Looking for a gift for a runner in our family, I wandered into our nearby sports store and stopped by a large display of devices and gadgets that monitor activity: sleep, calories, heart rate, and perhaps in the near future, how well your investments are doing from minute to minute. The price, as well as the tendency of the gift recipient to lose anything not fixed to her body (she is a young teenager), made me look for something else, but it got me wondering who would get the most use out of such gadgets? I have seen the rubberized bracelets on the wrists of people going into spin class or lifting weights, and the ever-increasing variety of devices suggests an ever-increasing market for self-health monitoring. But like the proverbial preaching to the choir, are these fitness devices attractive primarily to the already fit? Or are they like scales, to be avoided if you know you are sedentary and have gained weight?
The relevance of devices that measure activity to those who shun it was pointed out to me by my dog, an exercise avoidant dachshund, who tends to combat me for every inch he walks. Worried that his already slothful ways would increase as the temperature dropped, I considered buying a canine fitness device that, like a human fitness bracelet, would measure his daily mileage or centimeters walked. I reconsidered when I realized that his walking was my walking as he was always on a leash. The free app, MOVES, would tell me how many steps I was taking and although I am too mathematically impaired to see how that corresponded to four footed steps, at least I would get some idea of how weather was changing activity for both of us. Indeed, on some exceptionally frigid days, we both were quite sedentary (except that I could go to the gym).
Everyone knows that we as a nation are growing fatter, and lack of physical activity still remains one of the most prominent causes. But how much physical activity do we not do? How sedentary are we?
Patients who come to see me for weight-loss counseling usually claim to exercise a few hours each week and only a few would acknowledge how little they actually do. Those with gym memberships are vague about how many times they worked out and walkers are equally vague about the frequency of their perambulations. In fact, their vagueness is matched only by their inability to recall with any accuracy what they eat every day, especially at non-meal times. And once on a diet, promises to increase their physical activity are made but unlike Robert Frost’s poem, rarely kept.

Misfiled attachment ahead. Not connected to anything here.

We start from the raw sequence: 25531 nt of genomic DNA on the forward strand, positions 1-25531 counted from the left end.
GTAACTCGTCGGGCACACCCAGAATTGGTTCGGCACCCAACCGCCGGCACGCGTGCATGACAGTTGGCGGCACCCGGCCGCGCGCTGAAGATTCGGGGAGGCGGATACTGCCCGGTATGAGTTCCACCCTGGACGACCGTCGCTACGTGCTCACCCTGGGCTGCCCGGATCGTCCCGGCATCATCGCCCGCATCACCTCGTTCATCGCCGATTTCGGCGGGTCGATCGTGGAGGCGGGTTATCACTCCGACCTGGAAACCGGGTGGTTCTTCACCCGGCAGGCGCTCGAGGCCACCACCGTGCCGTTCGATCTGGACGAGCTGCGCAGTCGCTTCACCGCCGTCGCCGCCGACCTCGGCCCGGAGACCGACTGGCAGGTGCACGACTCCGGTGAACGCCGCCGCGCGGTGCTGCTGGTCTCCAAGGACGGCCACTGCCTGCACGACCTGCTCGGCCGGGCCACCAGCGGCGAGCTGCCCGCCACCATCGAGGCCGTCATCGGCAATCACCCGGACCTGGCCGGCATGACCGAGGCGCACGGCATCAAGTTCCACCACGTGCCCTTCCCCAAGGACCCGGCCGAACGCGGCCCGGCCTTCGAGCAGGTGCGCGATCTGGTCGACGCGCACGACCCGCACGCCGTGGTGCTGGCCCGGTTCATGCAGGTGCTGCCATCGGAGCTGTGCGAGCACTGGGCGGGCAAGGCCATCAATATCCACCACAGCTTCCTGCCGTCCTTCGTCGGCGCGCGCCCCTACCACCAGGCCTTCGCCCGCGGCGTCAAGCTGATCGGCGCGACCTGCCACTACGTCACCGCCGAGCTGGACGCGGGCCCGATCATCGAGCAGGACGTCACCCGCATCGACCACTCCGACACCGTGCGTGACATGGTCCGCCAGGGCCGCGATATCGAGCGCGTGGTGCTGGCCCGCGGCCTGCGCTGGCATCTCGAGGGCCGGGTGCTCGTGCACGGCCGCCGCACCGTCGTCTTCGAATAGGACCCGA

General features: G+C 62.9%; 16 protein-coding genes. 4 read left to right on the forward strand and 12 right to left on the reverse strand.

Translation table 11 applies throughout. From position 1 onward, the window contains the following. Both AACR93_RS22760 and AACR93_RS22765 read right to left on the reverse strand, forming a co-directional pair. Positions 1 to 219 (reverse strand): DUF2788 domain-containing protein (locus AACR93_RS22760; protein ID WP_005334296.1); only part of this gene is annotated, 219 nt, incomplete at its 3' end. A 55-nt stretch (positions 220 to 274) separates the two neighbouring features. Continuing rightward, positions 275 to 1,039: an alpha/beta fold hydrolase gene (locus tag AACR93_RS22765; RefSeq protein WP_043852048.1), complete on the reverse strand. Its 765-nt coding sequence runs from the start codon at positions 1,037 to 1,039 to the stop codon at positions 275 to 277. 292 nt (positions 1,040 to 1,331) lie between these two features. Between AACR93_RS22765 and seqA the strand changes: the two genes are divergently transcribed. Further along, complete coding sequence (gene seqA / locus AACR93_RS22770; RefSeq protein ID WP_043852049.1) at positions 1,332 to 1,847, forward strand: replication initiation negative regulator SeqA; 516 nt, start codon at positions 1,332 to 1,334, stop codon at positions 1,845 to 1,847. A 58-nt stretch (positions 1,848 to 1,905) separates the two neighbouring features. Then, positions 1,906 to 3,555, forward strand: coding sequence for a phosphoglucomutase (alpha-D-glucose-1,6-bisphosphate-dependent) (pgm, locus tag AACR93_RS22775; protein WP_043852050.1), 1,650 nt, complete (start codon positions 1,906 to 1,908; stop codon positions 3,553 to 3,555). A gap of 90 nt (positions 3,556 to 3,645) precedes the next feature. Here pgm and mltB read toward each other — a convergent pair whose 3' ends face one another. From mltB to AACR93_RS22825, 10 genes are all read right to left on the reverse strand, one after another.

Measuring physical activity, either with a free APP or purchased device, might be extremely useful in helping my patients reach their weight-loss goal. Calorie intake is only one part of the weight-loss process, and if physical activity monitoring showed very little activity, it would explain why the pounds were coming off so slowly.
Conversely, most people on diets, or just those seeking to become fit, would respond positively to even a slight increase in the number of steps taken and miles walked each day. The MOVES app tells you, as soon as you turn on your cell phone in the morning, how much walking you did the day before. And sometimes the results are surprising in a good way. You the walker might think you did relatively little walking the previous day, and find that all that going and coming from the basement to the attic, shopping at the mall for holiday gifts or, in my case, walking the dog, adds up to a respectable number. Suddenly it doesn’t seem so hard to move off the couch and get moving. And the congratulations, “Today is an all-time personal best for you” message appearing on the phone is a virtual pat on the back, and must have some positive impact on continuing to move.
The days that show little activity are just as important. Why was there so little walking? Was it because you had to sit in meetings, at your desk, or in a plane all day? Were you stuck doing errands and chauffeuring kids around? Was it simply too cold or too hot to walk outside? Were you getting or getting over a cold? Some situations that prevent you from walking may be resistant to change; you can’t alter the polar vortex or stop a trial so you can go for a walk. But if your app or monitoring gadget shows about the same amount of activity as if a 200 year-old tortoise wore it, then this is a warning of transformation back into a couch potato. Even something as simple as walking rather than sitting if you are talking on the phone, or getting up from your desk chair rather than rolling it over to the printer add steps to your day, and therefore caloric burned.
It is not easy to get thin and fit, especially as we recover from Thanksgiving and head into the pudgy season of Christmas. But these monitors may help support you, each step along the way.